AMY GOODMAN: Danielle—
STEPHANIE SHONEKAN: So that is the—so the—
AMY GOODMAN: Before we end this segment, though I’d like you to stay on as we talk about the significance of the football team’s action, I wanted to ask Danielle, the sort of mantra has gone around, "This is not a moment, this is a movement," and I’m wondering: Are the students and the professors going to be involved with the choosing of the next president of the University of Missouri, now that Tim Wolfe has resigned, as well as the campus chancellor? And what are your other goals?
DANIELLE WALKER: I mean, it would be amazing for that collaborance to occur, for us to be able to have—provide input. I mean, currently, right now at the university, the chancellor staff is predominately white. So this is presenting great opportunity to really diversify the staff and our leadership team in those power and key positions.
Once again, like, this is not just a moment, this is a movement. There is still plenty of work that needs to be done at the university. There are still plenty of other people that need to be held accountable. I think another step in the right direction is instituting and establishing a hate crime policy at the University of Missouri—so, speaking on, you know, the student or students who did the swastika, and setting that tone that these acts are not tolerated at our university, and then understanding what will happen to you if you choose to violate our core values, which is respect, responsibility, excellence and discovery. You cannot respect your fellow Tiger if you are drawing hate crime symbols in fecal matter in a dorm room. Those are tactics to scare, it’s tactics of fear, and it’s definitely rooted in hate.
And so, once again, there is still plenty of work that needs to be done at the university, and this movement will continue. It is still strong. We have garnered the right amount of attention and support, and understand that there are plenty, plenty different avenues. Dr. Shonekan is the only black department chair at our university. And so, once again, the demands listed by the Concerned Students 1950 of how the lack of representation is also a key problem in the events that are occurring on our campus, so to make our classrooms more inclusive, so I don’t have to feel uncomfortable of being the only black person in the classroom. And then, how can we reach a higher percentage of African-American students on our campus? Because it’s currently around 6 or 7 percent. All these are still key goals. And once again, that needs to be established in our university. And so there are plenty of things that still needs to be done. And once again, it does start from the top down. So with this new leadership, and hopefully leadership of color, could really start Mizzou onto the right direction, becoming a more safe and inclusive environment.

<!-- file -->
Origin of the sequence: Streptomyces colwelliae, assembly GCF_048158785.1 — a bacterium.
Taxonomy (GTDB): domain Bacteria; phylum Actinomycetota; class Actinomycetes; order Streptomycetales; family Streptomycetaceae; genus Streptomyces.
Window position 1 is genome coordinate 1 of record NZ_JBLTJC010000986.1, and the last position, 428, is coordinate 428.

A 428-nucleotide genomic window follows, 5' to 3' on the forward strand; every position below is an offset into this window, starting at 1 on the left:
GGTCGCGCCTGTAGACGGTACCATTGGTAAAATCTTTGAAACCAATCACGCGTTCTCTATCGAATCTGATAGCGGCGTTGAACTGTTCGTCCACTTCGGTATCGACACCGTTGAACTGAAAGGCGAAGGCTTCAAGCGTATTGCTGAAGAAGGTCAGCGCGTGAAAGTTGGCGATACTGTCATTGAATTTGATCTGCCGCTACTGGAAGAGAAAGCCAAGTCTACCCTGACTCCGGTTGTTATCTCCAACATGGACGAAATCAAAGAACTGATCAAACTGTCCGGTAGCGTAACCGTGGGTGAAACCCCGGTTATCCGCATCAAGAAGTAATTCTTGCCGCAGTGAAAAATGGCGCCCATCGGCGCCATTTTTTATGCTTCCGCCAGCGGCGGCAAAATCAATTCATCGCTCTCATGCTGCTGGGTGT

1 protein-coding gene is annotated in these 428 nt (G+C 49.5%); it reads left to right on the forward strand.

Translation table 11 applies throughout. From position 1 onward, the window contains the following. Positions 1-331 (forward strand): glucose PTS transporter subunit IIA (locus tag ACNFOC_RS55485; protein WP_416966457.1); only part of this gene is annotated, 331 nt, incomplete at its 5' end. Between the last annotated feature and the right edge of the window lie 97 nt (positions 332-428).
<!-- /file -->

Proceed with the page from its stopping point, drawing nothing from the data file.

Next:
AMY GOODMAN: We’re going to break. We’re talking to Danielle Walker, who is a master’s student at the Truman School of Public Affairs at the University of Missouri, creator of the Racism Lives Here movement, and Dr. Stephanie Shonekan, chair of Black Studies at the University of Missouri When we come back, Dave Zirin will join them, and we’ll go to New Haven. Yesterday, about a thousand students marched around the issue of racial insensitivity at Yale University, and we’ll speak with one of the student leaders. Stay with us.